Construction crews began moving 5 million cu. yds. of soil around a 4,110-acre area of dry lakebed at the southern end of the Salton Sea as part of the Species Conservation Habitat Project.
A fleet of bulldozers and other heavy equipment began the enormous task of moving roughly 5 million cu. yds. of soil around a 4,110-acre area of dry lakebed at the southern end of the Salton Sea as part of the Species Conservation Habitat Project. The Species Conservation Habitat project is the first step toward achieving DWR's Salton Sea Management Program's goal of creating thousands of acres of new wildlife habitat and reducing windblown toxic dust.
The Species Conservation Habitat is a large-scale construction project which is expected to take at least three years to complete. The state's design-build contractor, Kiewit Infrastructure West Co., began clearing vegetation and constructing an interception ditch to drain the site. The interception ditch also will function as habitat for native desert pupfish, an endangered species.
The design-build process, which expedites delivery of the project, was made possible through 2016 legislation supported by Assembly member Eduardo Garcia and Sen. Ben Hueso. State agencies also executed a water use and easement agreements with Imperial Irrigation District in 2019 to enable the project.
"Beginning actual construction on this large project represents important progress," California Secretary of Natural Resources Wade Crowfoot said. "It is only possible thanks to strong coordination with our local, state and federal partners, including Imperial Irrigation District, Imperial County, the Imperial County Air Pollution Control District, the Colorado River Regional Water Quality Control Board, the U.S. Army Corps of Engineers and the U.S. Fish and Wildlife Service. Obviously, much more work lies ahead. We need to continue to deliver projects on the ground that improve conditions at the Salton Sea for residents as well as for wildlife."
Though the construction site is not currently open to the public due to COVID-19 restrictions and other safety concerns, images of the project will be shared on the Salton Sea Management Program website as construction advances.
"The Salton Sea is a very important stopover for millions of birds on the Pacific Flyway and after 10 years of planning we're finally breaking ground on this major habitat restoration project," said Vivien Maisonneuve, DWR program manager and project lead. "This is the first time that we're building this kind of habitat, especially in this very challenging environment."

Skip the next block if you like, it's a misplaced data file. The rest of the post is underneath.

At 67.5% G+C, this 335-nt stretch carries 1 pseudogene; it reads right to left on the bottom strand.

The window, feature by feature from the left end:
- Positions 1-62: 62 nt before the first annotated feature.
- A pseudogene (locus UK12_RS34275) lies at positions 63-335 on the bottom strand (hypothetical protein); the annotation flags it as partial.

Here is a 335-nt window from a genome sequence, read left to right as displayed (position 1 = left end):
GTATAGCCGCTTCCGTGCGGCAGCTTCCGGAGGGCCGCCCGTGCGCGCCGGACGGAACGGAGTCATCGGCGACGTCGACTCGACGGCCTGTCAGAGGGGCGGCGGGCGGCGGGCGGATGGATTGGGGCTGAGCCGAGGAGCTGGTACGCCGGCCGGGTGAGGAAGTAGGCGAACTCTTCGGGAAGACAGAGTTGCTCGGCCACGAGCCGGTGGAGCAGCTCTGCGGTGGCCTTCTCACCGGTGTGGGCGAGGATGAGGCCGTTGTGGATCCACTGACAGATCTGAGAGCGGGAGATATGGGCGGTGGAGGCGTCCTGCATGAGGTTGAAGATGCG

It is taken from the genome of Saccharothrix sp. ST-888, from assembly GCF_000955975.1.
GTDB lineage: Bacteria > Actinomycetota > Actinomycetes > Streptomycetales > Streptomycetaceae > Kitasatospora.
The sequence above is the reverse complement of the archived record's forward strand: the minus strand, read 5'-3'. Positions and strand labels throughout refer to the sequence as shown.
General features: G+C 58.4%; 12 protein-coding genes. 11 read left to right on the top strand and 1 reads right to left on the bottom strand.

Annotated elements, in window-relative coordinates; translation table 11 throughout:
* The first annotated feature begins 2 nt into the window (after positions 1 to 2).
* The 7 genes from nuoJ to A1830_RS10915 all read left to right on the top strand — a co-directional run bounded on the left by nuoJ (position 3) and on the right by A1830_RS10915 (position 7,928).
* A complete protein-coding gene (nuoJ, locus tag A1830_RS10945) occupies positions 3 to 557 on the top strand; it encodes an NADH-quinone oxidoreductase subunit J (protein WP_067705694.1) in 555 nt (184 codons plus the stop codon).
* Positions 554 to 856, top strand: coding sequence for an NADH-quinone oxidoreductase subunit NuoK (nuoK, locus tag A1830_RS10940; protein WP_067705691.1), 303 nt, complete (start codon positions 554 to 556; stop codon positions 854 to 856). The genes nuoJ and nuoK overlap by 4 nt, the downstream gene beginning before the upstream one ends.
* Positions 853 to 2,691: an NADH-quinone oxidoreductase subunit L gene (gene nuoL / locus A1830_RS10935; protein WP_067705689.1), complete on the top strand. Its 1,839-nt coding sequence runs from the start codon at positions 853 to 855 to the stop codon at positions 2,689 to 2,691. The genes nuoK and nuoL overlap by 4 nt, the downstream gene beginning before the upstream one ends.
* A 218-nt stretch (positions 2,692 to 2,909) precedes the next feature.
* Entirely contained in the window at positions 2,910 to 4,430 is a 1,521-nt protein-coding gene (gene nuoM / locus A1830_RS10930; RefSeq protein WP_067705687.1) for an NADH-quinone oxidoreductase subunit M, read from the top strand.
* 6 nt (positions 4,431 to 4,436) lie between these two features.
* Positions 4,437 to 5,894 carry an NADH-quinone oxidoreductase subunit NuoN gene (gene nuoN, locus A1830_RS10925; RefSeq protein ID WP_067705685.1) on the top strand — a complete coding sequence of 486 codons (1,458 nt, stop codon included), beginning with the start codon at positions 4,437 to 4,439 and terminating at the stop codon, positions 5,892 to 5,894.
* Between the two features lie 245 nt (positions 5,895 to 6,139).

The Salton Sea Management Program aims to construct nearly 47 sq. mi. of habitat and dust suppression projects around the Sea by 2028. "We still have a long way to go, but this is an important first step," said Maisonneuve.
The Species Conservation Habitat Project is an extraordinary initiative. Located 236 ft. below sea level, just 30 mi. north of the Mexican border, the Salton Sea occupies the lowest point of the Salton Sink, a desert basin that has periodically contained terminal lakes – or lakes that allow no outflow to other external bodies of water – for millennia.
Presently, the only water feeding the Salton Sea has been runoff from farms in the Imperial Valley. As a result, from its original surface area of 515 sq. mi., the lake now occupies only 345 sq. mi. of shallow, increasingly saline, water and dust. If not addressed, the volume of that dust will only increase as the lake continues to shrink. Though saltier than the ocean, the Salton Sea is still able to support an abundance of fish, a food source for millions of migratory birds on the Pacific Flyway.
The success of a conservation project of this kind requires an intimate understanding of the wildlife that will utilize it.
"We've worked extensively, for example, on the shape of the islands we will build to ensure that they can accommodate different bird guilds. Different birds have different needs, so we have to pay attention to those needs and build accordingly," said Maisonneuve.
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